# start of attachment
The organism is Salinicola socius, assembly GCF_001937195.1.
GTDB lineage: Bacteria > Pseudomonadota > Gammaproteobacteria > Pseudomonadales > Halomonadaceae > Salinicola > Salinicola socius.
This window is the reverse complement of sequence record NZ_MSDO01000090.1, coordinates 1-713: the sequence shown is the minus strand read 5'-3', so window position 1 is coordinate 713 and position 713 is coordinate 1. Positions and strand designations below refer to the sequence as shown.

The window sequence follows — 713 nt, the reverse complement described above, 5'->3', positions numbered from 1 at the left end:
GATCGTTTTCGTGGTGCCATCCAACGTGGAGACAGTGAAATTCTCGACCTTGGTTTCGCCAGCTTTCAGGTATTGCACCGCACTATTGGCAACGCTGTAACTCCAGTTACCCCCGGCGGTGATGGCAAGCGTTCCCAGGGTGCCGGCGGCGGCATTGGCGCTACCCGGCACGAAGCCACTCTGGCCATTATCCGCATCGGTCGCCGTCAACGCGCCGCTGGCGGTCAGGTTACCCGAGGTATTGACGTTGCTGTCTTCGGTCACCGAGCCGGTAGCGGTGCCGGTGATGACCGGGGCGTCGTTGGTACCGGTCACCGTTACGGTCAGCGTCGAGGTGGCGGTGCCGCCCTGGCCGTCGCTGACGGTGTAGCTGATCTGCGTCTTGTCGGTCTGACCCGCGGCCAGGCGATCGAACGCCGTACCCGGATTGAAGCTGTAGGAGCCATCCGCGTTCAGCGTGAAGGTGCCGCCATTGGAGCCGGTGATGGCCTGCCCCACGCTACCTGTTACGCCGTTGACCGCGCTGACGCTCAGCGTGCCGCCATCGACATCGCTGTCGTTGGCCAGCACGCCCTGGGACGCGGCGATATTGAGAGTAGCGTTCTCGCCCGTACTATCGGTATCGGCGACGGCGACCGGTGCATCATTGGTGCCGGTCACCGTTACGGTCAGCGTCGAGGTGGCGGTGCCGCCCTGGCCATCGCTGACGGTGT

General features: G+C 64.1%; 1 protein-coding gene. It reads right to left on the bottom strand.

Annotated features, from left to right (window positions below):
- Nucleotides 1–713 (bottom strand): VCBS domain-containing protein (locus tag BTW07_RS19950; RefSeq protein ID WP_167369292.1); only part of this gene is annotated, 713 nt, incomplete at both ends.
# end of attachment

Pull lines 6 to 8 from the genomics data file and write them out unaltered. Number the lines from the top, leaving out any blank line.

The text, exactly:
General features: G+C 64.1%; 1 protein-coding gene. It reads right to left on the bottom strand.

Annotated features, from left to right (window positions below):
- Nucleotides 1–713 (bottom strand): VCBS domain-containing protein (locus tag BTW07_RS19950; RefSeq protein ID WP_167369292.1); only part of this gene is annotated, 713 nt, incomplete at both ends.